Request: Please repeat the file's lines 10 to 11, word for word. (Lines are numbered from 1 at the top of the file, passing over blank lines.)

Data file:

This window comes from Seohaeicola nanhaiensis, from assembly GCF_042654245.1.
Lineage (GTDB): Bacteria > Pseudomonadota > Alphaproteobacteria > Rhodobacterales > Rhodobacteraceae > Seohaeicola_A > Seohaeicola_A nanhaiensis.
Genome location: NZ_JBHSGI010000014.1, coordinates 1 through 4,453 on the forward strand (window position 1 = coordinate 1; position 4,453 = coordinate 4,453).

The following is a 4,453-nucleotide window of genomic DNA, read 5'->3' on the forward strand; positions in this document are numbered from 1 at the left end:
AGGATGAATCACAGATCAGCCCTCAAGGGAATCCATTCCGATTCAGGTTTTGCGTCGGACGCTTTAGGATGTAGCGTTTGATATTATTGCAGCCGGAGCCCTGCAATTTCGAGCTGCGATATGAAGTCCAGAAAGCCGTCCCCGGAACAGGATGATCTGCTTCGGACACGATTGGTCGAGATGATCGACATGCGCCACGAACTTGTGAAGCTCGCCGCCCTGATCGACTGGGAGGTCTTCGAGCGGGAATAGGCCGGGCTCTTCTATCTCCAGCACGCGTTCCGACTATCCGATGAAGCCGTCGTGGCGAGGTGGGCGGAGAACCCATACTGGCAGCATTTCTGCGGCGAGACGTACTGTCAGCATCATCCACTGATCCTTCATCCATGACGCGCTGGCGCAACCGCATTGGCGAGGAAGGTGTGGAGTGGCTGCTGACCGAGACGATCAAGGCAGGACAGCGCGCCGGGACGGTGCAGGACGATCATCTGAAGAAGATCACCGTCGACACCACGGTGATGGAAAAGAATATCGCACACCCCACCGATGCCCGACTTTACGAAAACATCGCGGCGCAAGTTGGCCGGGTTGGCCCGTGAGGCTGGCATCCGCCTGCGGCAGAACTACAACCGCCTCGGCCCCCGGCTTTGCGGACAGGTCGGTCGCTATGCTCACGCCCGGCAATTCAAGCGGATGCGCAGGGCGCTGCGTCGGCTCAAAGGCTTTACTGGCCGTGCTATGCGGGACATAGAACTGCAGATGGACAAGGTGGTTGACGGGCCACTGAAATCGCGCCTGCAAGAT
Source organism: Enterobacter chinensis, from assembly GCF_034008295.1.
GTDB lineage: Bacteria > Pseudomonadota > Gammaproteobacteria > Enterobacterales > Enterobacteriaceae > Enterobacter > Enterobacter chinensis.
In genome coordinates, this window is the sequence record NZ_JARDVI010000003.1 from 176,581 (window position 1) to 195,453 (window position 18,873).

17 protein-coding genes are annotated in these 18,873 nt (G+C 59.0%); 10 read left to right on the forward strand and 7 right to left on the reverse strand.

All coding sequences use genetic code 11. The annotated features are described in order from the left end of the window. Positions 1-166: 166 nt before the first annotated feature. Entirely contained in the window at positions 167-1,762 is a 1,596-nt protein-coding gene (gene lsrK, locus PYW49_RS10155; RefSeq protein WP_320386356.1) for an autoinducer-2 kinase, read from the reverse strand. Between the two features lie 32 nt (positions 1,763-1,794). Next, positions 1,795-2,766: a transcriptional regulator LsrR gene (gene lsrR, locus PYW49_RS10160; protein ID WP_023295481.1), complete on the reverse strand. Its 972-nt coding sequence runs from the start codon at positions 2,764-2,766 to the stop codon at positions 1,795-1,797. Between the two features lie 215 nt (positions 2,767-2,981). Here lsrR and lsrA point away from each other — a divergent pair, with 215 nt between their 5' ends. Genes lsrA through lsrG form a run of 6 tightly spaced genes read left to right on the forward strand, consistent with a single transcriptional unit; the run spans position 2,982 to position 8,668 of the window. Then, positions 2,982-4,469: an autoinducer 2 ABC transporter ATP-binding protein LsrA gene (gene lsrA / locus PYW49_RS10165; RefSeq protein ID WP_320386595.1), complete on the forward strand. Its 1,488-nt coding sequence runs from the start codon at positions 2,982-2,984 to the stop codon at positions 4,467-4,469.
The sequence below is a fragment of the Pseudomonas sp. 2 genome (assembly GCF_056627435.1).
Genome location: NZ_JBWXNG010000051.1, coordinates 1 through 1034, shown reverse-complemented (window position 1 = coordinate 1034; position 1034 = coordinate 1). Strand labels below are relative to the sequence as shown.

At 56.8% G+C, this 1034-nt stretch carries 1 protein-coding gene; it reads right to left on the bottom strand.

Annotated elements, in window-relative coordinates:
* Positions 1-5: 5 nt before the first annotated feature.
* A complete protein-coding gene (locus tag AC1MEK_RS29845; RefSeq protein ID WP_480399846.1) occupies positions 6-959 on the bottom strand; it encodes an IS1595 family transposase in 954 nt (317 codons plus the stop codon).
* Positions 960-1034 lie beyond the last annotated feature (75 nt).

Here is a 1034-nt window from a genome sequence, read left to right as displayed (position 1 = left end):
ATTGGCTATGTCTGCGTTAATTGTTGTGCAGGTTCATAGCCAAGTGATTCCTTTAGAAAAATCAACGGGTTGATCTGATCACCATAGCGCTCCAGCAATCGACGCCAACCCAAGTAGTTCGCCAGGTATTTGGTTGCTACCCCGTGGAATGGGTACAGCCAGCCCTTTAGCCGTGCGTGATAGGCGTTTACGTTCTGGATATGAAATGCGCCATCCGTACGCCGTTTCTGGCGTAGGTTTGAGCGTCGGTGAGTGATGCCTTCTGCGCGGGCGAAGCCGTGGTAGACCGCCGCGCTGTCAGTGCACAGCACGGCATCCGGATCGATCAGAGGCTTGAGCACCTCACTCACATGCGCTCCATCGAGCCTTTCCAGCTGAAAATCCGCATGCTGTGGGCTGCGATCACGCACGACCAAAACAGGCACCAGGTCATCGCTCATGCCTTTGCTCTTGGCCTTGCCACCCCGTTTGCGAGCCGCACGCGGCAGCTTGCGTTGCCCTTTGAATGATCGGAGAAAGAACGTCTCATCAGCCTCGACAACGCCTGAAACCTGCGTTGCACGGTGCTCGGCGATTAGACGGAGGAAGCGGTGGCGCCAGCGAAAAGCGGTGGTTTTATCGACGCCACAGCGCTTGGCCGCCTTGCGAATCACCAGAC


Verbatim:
All coding sequences use genetic code 11. The annotated features are described in order from the left end of the window. Positions 1-166: 166 nt before the first annotated feature. Entirely contained in the window at positions 167-1,762 is a 1,596-nt protein-coding gene (gene lsrK, locus PYW49_RS10155; RefSeq protein WP_320386356.1) for an autoinducer-2 kinase, read from the reverse strand. Between the two features lie 32 nt (positions 1,763-1,794). Next, positions 1,795-2,766: a transcriptional regulator LsrR gene (gene lsrR, locus PYW49_RS10160; protein ID WP_023295481.1), complete on the reverse strand. Its 972-nt coding sequence runs from the start codon at positions 2,764-2,766 to the stop codon at positions 1,795-1,797. Between the two features lie 215 nt (positions 2,767-2,981). Here lsrR and lsrA point away from each other — a divergent pair, with 215 nt between their 5' ends. Genes lsrA through lsrG form a run of 6 tightly spaced genes read left to right on the forward strand, consistent with a single transcriptional unit; the run spans position 2,982 to position 8,668 of the window. Then, positions 2,982-4,469: an autoinducer 2 ABC transporter ATP-binding protein LsrA gene (gene lsrA / locus PYW49_RS10165; RefSeq protein ID WP_320386595.1), complete on the forward strand. Its 1,488-nt coding sequence runs from the start codon at positions 2,982-2,984 to the stop codon at positions 4,467-4,469.
The sequence below is a fragment of the Pseudomonas sp. 2 genome (assembly GCF_056627435.1).